Send to

Choose Destination
J Virol. 2011 Dec;85(23):12351-61. doi: 10.1128/JVI.05313-11. Epub 2011 Sep 28.

A genetic interaction between the core and NS3 proteins of hepatitis C virus is essential for production of infectious virus.

Author information

Immunology and Infectious Diseases, Faculty of Medicine, Memorial University of Newfoundland, St. John's, Newfoundland, Canada A1B 3V6.


By analogy to other members of the Flaviviridae family, the hepatitis C virus (HCV) core protein is presumed to oligomerize to form the viral nucleocapsid, which encloses the single-stranded RNA genome. Core protein is directed to lipid droplets (LDs) by domain 2 (D2) of the protein, and this process is critical for virus production. Domain 1 (D1) of core is also important for infectious particle morphogenesis, although its precise contribution to this process is poorly understood. In this study, we mutated amino acids 64 to 75 within D1 of core and examined the ability of these mutants to produce infectious virus. We found that residues 64 to 66 are critical for generation of infectious progeny, whereas 67 to 75 were dispensable for this process. Further investigation of the defective 64 to 66 mutant (termed JFH1(T)-64-66) revealed it to be incapable of producing infectious intracellular virions, suggesting a fault during HCV assembly. Furthermore, isopycnic gradient analyses revealed that JFH1(T)-64-66 assembled dense intracellular species of core, presumably representing nucleocapsids. Thus, amino acids 64 to 66 are seemingly not involved in core oligomerization/nucleocapsid assembly. Passaging of JFH1(T)-64-66 led to the emergence of a single compensatory mutation (K1302R) within the helicase domain of NS3 that completely rescued its ability to produce infectious virus. Importantly, the same NS3 mutation abrogated virus production in the context of wild-type core protein. Together, our results suggest that residues 64 to 66 of core D1 form a highly specific interaction with the NS3 helicase that is essential for the generation of infectious HCV particles at a stage downstream of nucleocapsid assembly.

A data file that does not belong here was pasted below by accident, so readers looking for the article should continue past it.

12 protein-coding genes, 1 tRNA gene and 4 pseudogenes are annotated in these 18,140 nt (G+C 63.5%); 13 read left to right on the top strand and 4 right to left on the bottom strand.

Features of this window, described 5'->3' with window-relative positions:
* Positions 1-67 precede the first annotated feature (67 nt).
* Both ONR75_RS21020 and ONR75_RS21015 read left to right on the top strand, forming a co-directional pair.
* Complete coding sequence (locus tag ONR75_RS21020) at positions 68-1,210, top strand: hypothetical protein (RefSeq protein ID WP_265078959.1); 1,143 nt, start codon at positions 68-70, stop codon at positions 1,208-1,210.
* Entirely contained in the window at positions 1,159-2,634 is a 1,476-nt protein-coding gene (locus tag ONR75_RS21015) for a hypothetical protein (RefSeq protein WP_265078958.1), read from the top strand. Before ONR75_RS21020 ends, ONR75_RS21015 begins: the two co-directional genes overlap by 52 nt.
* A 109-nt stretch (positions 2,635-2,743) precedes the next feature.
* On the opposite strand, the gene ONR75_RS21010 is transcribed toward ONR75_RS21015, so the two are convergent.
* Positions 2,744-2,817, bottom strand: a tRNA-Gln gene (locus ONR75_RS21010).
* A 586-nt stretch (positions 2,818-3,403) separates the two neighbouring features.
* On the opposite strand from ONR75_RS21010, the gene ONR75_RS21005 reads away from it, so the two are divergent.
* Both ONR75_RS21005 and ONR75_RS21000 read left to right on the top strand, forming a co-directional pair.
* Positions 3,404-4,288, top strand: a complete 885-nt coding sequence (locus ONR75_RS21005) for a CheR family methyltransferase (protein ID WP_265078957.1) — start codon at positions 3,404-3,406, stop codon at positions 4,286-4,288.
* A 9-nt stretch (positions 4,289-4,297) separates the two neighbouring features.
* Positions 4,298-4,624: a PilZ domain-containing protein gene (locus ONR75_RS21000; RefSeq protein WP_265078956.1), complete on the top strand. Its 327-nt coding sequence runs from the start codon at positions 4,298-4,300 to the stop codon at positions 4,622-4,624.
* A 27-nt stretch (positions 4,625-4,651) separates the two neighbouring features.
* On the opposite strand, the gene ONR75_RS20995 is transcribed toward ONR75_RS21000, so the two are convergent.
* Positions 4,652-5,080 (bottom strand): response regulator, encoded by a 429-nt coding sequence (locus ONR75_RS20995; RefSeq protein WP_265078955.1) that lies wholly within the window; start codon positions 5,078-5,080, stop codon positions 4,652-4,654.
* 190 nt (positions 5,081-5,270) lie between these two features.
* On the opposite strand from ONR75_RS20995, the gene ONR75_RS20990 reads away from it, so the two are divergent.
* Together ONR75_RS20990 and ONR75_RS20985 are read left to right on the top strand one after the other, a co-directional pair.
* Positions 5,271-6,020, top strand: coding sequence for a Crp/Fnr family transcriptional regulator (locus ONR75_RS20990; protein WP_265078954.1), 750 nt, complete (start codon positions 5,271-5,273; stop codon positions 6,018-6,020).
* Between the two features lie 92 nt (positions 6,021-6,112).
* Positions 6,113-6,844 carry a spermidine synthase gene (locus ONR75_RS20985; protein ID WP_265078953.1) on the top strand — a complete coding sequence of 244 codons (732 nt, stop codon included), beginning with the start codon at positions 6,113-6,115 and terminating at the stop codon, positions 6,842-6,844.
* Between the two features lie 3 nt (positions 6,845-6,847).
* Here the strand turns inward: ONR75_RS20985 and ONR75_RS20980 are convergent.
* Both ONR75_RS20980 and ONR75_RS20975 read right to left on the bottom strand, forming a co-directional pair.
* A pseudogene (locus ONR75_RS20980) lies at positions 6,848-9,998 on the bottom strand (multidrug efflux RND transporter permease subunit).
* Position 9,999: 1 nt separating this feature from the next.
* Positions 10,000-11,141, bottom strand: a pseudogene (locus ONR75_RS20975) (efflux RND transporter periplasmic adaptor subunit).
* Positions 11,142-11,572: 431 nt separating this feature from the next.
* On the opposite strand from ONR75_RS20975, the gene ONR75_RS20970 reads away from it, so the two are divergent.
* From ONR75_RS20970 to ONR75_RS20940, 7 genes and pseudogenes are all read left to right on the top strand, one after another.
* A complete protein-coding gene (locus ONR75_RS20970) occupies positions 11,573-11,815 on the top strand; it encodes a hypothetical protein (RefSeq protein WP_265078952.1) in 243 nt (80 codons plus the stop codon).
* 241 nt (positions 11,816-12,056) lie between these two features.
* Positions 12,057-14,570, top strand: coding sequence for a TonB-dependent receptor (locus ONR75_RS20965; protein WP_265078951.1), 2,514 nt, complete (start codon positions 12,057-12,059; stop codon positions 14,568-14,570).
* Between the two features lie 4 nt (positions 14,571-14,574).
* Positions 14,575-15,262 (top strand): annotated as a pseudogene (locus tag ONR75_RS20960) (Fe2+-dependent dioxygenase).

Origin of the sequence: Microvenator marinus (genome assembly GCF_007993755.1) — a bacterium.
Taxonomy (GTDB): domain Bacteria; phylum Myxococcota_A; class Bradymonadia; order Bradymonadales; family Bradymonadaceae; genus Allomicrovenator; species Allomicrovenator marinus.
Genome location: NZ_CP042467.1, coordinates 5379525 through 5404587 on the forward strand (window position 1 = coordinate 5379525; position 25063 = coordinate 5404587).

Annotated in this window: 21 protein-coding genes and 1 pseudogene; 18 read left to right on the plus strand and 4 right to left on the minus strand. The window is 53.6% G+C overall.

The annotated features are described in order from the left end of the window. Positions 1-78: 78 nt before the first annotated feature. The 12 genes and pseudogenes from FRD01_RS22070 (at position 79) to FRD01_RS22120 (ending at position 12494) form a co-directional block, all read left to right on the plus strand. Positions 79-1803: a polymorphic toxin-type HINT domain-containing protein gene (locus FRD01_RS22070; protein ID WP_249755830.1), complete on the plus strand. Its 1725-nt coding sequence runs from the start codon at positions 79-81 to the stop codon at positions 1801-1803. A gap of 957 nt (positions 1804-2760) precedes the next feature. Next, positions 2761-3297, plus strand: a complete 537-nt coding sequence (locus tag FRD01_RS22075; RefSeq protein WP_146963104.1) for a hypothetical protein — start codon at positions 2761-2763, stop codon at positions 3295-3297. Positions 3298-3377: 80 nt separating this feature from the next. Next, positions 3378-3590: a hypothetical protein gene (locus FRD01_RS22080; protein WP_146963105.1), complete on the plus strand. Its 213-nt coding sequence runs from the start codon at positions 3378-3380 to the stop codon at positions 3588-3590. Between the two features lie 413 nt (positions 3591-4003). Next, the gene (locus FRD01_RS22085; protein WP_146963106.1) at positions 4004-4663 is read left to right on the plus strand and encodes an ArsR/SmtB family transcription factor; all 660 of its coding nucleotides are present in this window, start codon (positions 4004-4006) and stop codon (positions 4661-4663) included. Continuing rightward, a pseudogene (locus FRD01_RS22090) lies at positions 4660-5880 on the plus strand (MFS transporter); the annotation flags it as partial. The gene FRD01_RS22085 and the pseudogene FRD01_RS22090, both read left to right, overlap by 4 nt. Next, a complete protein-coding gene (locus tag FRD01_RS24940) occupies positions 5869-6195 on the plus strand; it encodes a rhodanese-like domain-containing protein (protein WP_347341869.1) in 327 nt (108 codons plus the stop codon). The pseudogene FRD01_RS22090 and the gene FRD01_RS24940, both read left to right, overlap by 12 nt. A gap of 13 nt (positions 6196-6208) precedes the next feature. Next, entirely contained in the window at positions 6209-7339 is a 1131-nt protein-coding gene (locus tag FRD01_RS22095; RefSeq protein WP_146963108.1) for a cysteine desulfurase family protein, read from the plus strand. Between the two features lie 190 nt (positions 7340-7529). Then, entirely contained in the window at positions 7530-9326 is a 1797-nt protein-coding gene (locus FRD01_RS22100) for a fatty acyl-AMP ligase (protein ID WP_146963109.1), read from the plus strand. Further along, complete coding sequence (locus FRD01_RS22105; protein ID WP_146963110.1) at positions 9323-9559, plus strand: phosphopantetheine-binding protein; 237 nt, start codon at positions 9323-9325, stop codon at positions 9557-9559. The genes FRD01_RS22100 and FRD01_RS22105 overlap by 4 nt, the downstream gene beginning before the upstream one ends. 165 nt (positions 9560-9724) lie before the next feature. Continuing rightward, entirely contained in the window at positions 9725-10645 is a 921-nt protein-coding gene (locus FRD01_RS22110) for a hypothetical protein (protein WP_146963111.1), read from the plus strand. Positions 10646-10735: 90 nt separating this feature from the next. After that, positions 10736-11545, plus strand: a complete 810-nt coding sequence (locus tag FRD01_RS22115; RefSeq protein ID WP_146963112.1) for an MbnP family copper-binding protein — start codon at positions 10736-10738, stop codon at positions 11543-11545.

[Indexed for MEDLINE]
Free PMC Article

Supplemental Content

Full text links

Icon for HighWire Icon for PubMed Central
Loading ...
Support Center